L.A. original power-pop-punks Redd Kross showed up for one of the most fun sets at Amoeba Hollywood in recent memory. The band performed material from their new album, Researching the Blues, as well as from across their catalog, from “Annette’s Got the Hits” to “Stay Away From Downtown.” Fans shouted for favorites and obscurities like “Star Lust” while the brothers Jeff and Steve McDonald still looked and sounded youthful, whipping their long hair around and preening with rock star glee. The band, which also includes Robert Hecker and Roy McDonald, sounded as invigorated live as you might have guessed if you’ve heard Researching the Blues. The more sugary tracks have extra bite live, while songs like the new album’s blistering title track really are meant to be heard live. Amongst the irresistible wahoos and kicks and stick tossing, it became clear, if there’s one thing these vets could show the young guns, you know, besides songwriting and knowing how to play your instruments, is that when you look like you’re having a lot of fun onstage, that energy is infectious. See more photos from the set here; check out my interview with Steve McDonald here.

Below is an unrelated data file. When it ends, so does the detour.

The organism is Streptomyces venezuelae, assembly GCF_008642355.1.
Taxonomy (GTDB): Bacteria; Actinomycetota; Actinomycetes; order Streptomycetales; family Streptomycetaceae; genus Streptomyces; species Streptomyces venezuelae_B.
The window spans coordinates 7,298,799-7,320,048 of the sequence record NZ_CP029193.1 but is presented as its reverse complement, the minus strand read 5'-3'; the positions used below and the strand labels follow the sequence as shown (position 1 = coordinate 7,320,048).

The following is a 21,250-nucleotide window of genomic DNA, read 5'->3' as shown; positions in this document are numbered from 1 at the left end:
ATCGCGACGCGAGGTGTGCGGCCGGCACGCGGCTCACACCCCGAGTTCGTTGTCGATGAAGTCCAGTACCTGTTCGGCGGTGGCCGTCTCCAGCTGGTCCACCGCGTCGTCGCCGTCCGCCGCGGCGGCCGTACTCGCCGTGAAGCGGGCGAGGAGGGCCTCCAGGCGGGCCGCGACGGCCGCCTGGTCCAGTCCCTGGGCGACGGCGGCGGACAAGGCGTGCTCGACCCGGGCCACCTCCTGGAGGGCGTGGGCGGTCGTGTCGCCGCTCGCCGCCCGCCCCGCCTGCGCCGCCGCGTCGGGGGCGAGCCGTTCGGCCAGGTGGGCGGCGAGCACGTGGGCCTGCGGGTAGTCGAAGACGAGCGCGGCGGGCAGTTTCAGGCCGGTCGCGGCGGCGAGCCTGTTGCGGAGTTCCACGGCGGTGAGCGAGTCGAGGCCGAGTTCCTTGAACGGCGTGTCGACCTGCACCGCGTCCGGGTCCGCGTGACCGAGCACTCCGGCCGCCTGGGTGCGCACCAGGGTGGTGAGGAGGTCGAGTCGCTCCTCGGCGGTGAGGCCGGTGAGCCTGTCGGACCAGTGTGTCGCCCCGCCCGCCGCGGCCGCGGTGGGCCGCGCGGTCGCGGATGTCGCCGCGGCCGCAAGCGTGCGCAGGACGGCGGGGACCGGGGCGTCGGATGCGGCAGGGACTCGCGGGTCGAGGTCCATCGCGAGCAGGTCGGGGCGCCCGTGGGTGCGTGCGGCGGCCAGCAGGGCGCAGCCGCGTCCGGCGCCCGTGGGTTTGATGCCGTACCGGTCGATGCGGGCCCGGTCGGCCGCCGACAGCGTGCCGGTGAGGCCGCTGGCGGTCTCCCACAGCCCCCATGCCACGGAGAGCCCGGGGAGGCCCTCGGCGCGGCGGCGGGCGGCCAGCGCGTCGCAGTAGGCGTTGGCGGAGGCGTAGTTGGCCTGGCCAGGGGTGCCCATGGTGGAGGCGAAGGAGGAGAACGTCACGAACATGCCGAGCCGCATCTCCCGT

redd kross amoeba
redd kross amoeba 2

Show Recap: Everest Live at Amoeba Hollywood

Posted by Billy Gil, August 23, 2012 06:10pm | Post a Comment
everest live at amoeba 1L.A. psych rockers Everest proved they’re really a band to be seen live, with a set at Amoeba Hollywood to promote their new album, Ownerless. Beginning with the first song off of that album, “Rapture,” Everest’s five members hit the harmonies close to perfectly that softly line the song, but the real showcase comes with a heavy guitar freakout that appears in the last third of the song. Such guitar noise breaks are sometimes difficult to convey on record; Everest does, as Ownerless attests, but live, the reverberations from their three-guitar psych attack are more even more untamed, lacking compression and studio sheen. The same went for the band’s second song, and second on the album, “Into the Grey,” whose heartfelt vocals and whistling melody make it a hooky, easy to latch onto song in the band’s catalog. Russell Pollard’s vocals, which compare favorably with My Morning Jacket’s Jim James and The Black Keys’ Dan Auerbach, make the song a standout, but live, again, guitars take center stage, with the song’s freakout part a lot freakier, lifting off the song’s nicely building momentum and great underlying guitar ambience. Pollard switched to acoustic guitar for some of the set’s relatively lighter numbers, including “Give a Little,” highlighted by nicely ascending melodies. “It’s always nice to come back home,” Pollard said, who used to work at Amoeba. A head-bobbing crowd welcomed him back warmly, appreciative of the band’s lush melodies and spirals of guitar noise. (See more pics here.)

Continue reading...
BACK  <<  1  2  3  4  5  6  >>  NEXT